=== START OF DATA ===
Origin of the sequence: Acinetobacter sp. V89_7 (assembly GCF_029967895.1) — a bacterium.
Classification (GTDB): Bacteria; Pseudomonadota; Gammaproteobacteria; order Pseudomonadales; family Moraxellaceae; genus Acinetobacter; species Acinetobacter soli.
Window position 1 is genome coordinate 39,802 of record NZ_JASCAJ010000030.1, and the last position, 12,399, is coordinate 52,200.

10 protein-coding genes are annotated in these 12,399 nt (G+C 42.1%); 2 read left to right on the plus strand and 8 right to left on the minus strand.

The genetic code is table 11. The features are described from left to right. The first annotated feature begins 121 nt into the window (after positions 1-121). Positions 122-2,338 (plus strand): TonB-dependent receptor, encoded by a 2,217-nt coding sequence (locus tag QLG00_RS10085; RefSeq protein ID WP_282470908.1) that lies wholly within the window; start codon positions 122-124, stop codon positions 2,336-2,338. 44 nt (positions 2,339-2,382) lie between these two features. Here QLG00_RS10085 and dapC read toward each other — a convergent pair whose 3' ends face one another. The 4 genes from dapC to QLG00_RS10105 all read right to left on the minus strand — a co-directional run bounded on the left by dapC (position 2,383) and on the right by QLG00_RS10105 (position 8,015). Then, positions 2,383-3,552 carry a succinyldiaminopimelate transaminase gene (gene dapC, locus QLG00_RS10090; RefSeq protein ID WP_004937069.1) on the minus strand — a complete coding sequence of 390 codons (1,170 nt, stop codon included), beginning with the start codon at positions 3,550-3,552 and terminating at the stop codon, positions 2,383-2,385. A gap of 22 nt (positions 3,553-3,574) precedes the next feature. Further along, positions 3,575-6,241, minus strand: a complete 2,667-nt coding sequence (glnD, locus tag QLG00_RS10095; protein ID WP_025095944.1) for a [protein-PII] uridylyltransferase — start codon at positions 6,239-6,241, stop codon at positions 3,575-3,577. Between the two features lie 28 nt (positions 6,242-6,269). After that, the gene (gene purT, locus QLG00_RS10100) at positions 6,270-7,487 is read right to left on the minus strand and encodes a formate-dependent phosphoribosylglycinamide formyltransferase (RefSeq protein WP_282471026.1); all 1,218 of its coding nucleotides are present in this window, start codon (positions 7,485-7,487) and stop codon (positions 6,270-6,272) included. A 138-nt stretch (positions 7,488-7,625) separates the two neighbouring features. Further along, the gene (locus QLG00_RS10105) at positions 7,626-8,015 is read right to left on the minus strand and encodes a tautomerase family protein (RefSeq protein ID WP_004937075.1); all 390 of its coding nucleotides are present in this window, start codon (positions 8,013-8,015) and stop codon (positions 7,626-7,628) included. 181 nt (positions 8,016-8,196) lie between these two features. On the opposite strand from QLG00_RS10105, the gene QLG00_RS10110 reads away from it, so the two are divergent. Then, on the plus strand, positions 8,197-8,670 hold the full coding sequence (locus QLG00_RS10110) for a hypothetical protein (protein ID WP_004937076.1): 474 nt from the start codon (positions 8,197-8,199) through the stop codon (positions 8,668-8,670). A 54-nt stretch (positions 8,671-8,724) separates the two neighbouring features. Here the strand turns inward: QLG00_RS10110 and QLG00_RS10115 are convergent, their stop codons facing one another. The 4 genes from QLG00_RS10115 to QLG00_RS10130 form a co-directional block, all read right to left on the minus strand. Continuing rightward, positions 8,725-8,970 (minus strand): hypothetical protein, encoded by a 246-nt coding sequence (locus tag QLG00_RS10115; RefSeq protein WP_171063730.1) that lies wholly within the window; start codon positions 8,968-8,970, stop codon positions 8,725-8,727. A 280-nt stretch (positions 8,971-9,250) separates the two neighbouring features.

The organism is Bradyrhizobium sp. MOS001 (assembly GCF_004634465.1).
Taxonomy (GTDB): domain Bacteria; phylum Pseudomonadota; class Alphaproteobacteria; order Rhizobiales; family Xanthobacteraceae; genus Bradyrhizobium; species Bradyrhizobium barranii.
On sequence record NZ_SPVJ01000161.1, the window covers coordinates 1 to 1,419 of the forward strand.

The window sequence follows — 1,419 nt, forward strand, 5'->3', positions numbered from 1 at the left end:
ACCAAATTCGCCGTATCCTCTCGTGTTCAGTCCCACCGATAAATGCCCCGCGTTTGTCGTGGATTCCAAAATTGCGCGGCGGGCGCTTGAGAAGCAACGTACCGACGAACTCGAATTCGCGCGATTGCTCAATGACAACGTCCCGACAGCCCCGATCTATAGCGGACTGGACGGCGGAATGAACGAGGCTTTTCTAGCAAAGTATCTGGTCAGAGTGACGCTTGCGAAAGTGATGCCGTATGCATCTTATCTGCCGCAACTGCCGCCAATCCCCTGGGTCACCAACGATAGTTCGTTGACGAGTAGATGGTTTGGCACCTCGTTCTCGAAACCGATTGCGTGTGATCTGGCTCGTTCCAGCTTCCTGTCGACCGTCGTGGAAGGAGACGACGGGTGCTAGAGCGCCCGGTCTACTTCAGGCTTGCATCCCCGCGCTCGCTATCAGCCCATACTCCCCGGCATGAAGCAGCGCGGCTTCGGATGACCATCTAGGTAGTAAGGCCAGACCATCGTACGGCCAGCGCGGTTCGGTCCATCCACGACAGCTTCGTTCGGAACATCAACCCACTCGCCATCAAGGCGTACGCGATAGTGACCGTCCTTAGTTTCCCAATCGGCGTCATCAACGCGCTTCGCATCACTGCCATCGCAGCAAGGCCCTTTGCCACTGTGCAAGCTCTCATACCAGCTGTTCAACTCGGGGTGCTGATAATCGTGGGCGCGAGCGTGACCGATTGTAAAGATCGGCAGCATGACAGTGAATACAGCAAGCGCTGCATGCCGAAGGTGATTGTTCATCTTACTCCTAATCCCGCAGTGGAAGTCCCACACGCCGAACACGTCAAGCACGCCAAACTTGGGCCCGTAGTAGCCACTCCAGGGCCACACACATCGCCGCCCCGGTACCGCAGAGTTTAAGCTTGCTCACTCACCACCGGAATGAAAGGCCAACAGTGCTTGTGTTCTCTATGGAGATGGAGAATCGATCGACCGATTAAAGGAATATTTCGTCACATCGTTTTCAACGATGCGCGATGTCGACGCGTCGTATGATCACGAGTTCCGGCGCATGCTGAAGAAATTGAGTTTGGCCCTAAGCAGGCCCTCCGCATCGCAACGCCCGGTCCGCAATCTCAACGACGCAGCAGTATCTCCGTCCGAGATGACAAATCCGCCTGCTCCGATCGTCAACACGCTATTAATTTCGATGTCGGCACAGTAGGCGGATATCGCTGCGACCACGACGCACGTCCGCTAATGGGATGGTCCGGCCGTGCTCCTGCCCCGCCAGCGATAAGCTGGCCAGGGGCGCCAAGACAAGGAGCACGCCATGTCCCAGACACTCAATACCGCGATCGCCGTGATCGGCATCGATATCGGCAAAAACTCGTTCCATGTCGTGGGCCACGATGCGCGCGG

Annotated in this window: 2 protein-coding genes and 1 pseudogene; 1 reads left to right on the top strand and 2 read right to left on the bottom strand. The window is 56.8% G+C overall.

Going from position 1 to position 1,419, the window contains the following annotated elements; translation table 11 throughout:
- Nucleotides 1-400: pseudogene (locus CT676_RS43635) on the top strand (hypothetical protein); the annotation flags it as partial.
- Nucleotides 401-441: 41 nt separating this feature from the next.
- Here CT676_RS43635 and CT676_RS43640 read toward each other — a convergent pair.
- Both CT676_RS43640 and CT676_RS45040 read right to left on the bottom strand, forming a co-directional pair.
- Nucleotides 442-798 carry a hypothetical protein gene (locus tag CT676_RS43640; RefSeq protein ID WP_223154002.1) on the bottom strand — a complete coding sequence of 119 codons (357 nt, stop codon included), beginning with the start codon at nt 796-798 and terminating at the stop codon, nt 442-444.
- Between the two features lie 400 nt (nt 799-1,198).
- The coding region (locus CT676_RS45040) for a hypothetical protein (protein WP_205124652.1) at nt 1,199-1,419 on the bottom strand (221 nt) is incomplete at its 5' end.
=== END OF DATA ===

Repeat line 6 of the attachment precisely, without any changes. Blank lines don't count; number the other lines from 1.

The organism is Bradyrhizobium sp. MOS001 (assembly GCF_004634465.1).